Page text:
From 6 April 2020 eligibility rules for claiming the Employment Allowance (EA) will change. After the 6th April 2020, only small businesses (with a NIC bill of £100,000 or less) will be eligible to claim the employment Allowance.
You will not automatically qualify for EA, you must claim it each tax year by submitting a declaration. If you become connected with an employer through resources such as staff or premises, you must reassess your eligibility.
The EA will be state aid and counts towards the maximum aid you can receive in a rolling three-year period. You must have room to accommodate the £3,000 EA within state aid limit or lose your entitlement to it.
If you are a Streets payroll client, we will contact you if you are going to be affected by these changes.
National Minimum Wage
The National Minimum Wage is set to increase from April 2020. The new rates are as follows:
Holiday Pay Reference Period
Almost all workers are entitled to 5.6 weeks paid holiday each year. This includes agency workers, workers with irregular hours and workers on zero-hours contracts.
However, where workers undertake regular overtime, or have variable hours, their holiday pay should be calculated using a reference period.
Currently employers should look back 12 weeks and calculate the average weekly pay received for that time. For weeks where no work was performed, and thus no pay earned, the week is discounted. The employer then looks back a further week until 12 weeks in which the worker was paid are counted.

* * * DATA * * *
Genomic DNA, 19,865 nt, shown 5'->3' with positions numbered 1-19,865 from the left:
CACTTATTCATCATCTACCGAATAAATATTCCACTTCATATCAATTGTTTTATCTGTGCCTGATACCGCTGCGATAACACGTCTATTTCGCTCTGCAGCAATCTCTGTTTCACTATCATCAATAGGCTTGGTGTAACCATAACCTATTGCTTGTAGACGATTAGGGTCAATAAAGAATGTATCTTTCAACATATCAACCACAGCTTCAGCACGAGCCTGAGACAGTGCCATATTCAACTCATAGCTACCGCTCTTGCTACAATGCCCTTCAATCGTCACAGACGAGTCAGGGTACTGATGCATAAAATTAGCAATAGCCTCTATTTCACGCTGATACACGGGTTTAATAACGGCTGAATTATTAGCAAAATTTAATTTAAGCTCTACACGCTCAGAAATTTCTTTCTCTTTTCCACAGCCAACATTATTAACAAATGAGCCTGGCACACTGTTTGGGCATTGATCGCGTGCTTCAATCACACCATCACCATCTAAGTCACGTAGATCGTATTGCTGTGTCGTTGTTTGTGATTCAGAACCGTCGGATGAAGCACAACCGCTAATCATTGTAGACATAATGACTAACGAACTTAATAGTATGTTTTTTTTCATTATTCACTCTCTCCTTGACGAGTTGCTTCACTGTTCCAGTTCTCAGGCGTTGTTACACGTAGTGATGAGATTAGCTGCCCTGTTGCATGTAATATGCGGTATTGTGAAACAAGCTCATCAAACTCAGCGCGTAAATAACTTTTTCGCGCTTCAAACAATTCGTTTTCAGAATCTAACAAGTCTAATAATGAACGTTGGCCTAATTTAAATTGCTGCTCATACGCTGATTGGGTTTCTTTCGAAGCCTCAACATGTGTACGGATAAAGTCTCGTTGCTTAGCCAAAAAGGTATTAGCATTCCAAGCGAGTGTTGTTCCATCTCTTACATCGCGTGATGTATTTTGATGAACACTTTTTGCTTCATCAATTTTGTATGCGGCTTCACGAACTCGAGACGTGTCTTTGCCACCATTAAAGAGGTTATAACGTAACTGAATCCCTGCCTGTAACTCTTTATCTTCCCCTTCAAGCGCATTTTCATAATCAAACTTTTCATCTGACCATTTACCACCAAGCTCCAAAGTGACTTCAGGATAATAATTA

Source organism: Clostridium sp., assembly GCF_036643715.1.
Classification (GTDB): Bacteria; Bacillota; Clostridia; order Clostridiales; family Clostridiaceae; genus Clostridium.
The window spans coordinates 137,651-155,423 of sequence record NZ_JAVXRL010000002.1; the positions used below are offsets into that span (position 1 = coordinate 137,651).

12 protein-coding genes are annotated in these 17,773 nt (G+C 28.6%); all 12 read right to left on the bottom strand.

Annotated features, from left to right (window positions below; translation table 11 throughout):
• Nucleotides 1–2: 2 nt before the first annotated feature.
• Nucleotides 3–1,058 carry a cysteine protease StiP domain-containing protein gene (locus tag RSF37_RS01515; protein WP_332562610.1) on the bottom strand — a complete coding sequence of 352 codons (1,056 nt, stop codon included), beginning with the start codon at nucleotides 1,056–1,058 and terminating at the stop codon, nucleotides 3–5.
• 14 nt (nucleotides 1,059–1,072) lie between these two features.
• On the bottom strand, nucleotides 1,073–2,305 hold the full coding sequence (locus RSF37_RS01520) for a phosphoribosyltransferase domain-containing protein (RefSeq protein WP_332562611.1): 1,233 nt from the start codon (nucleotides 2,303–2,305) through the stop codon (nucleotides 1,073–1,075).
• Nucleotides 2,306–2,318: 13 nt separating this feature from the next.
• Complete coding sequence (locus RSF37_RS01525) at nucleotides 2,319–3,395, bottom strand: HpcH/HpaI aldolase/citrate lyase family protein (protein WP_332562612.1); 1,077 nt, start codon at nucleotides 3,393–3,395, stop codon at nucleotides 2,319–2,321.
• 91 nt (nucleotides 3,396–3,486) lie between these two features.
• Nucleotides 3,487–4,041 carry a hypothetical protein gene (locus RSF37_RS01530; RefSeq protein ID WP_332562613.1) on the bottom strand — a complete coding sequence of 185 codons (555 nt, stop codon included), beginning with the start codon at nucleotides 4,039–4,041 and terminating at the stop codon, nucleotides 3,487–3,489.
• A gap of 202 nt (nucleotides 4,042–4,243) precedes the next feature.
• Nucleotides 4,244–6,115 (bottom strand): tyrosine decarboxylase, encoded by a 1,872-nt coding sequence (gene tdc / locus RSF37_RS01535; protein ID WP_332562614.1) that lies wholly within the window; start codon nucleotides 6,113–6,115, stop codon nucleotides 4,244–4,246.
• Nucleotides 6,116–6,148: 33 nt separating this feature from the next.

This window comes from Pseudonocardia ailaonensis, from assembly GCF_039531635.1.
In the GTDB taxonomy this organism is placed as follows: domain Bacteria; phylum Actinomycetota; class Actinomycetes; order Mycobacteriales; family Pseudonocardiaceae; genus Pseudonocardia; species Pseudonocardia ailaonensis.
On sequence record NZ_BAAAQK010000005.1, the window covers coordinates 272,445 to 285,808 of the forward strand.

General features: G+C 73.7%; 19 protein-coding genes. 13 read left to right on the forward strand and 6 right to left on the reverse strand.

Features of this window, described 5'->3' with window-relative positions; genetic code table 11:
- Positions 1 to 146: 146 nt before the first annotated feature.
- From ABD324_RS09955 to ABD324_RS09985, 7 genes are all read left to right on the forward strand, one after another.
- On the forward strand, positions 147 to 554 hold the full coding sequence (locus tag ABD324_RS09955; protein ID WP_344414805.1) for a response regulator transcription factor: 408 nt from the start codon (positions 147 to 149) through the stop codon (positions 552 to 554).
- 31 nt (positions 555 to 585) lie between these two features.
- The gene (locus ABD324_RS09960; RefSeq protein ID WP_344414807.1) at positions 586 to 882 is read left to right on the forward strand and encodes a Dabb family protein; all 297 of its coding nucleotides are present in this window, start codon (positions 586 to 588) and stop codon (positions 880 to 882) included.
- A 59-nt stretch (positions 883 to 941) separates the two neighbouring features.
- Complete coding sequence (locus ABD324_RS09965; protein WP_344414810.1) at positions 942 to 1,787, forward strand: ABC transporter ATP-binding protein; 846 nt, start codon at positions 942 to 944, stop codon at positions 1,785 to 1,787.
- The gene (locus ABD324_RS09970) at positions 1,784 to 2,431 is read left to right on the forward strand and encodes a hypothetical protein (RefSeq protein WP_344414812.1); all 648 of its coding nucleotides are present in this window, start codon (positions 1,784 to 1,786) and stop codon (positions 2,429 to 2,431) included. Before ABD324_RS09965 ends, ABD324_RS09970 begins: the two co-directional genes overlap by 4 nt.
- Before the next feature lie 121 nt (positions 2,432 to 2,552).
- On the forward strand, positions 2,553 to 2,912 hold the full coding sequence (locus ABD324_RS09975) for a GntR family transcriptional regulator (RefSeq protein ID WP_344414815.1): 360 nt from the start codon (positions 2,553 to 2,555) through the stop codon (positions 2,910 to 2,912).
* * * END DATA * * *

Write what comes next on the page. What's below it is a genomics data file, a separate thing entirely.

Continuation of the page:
From 6 April 2020, the reference period is being extended. Instead of looking back 12 weeks, employers need to calculate the average over a 52 week period.
As unpaid weeks are still excluded, this can require employers to count back over a year into the past. To avoid having to go back indefinitely, a limit of 104 weeks’ worth of data is being introduced; two full years. If after that, there is still not 52 weeks’ worth of data, the employer uses an average of what they have e.g. if in the past 2 years, the worker has worked in 46 weeks, that is the number of weeks’ worth of data used.
Similarly, if the worker has worked 60 weeks in the last 2 years, only the most recent 52 weeks would be included in the reference period. The changes also clarify what employers do with new workers; if they haven’t worked 52 weeks, they should use what pay data is available right back to their start date. For example, if a worker has been working with their employer for 14 weeks then takes leave, the employer should use the 14 weeks’ worth of data that is available.